Once your dough has finished rising sprinkle on some more flour and slash the top of each loaf using a very sharp knife. Before you do anything else, run a mug of very cold water (I know it seems weird, but trust me). Remove your baking tray from the oven (make sure you close the oven door) and slide the baking paper with the loaves onto it. As quickly as you safely can, open the oven door, put the baking tray on the top shelf, pour the mug of cold water into the roasting tin at the bottom and shut the oven door. The cold water on the hot roasting tin creates a cloud of steam inside the oven which gives your bread a lovely chewy crust.

After a couple of minutes you need to turn your oven down to 200C (400F or Gas Mark 6) for 15 minutes. I usually use the couple of minutes to clean up the water that I've spilled all over the floor instead of in the roasting tin. After 15 minutes, turn your baking tray around to colour the bread evenly and turn the oven down again to 180C (350F or Gas Mark 4) and bake for a further 15 to 20 minutes. To check if the bread is done turn the loaf over and tap on the bottom. If it sounds hollow it's done! Leave on a cooling rack to cool competely, or do what I do and wait until it's just cool enough to touch, cut a nice thick slice and eat with lots of butter melting into it.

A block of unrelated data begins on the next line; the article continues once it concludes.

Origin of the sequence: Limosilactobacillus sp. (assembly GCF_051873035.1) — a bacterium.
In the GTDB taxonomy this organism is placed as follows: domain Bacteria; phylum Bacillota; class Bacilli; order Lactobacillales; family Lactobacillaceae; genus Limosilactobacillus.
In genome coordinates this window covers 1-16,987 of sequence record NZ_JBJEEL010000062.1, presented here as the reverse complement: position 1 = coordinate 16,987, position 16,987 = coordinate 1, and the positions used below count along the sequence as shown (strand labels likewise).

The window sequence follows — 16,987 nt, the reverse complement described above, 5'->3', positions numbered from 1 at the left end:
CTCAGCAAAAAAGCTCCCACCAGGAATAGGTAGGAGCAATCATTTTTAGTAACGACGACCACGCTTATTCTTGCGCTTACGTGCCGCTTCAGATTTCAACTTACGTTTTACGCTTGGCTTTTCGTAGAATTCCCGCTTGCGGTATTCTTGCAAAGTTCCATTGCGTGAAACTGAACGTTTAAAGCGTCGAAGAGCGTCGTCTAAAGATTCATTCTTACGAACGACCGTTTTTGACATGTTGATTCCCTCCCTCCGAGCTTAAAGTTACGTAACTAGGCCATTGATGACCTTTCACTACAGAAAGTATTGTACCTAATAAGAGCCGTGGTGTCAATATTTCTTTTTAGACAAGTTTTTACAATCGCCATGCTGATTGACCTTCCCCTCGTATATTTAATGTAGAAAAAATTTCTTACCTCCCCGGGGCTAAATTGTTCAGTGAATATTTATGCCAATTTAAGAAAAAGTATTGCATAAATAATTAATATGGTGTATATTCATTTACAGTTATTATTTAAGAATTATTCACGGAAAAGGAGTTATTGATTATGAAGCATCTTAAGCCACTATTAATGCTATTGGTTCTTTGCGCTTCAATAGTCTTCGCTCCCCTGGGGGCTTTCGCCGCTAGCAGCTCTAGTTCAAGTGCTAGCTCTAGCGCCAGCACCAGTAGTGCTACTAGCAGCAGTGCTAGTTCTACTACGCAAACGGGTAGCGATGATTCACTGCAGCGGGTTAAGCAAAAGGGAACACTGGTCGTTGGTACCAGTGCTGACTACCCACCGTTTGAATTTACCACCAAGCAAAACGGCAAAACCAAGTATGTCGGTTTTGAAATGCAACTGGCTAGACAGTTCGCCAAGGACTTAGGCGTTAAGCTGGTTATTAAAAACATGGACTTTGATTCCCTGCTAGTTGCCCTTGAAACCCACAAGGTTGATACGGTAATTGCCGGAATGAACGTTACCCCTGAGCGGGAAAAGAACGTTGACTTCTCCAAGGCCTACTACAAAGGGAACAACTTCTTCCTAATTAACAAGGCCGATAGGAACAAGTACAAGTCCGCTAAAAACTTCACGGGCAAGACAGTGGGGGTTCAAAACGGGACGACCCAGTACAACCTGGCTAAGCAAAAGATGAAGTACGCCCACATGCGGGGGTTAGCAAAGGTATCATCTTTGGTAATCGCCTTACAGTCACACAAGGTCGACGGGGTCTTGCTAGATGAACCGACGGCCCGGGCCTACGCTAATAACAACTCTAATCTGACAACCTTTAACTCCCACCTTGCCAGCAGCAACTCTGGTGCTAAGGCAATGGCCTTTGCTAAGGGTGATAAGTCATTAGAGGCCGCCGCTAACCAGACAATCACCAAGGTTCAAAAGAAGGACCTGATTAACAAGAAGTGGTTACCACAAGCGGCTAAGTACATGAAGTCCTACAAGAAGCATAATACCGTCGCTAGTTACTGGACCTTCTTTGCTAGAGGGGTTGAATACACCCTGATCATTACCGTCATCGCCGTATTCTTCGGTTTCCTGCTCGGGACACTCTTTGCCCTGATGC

I also made some gorgeous oat and raisin cookies while waiting for my bread to rise. I used this recipe from Deb at Smitten Kitchen and it's the easiest cookie recipe I've ever used. The only adaptation I used was to replace the butter with a dairy free substitute. They taste incredible, but it's hardly surprising because every recipe I've tried from Smitten Kitchen has been amazing.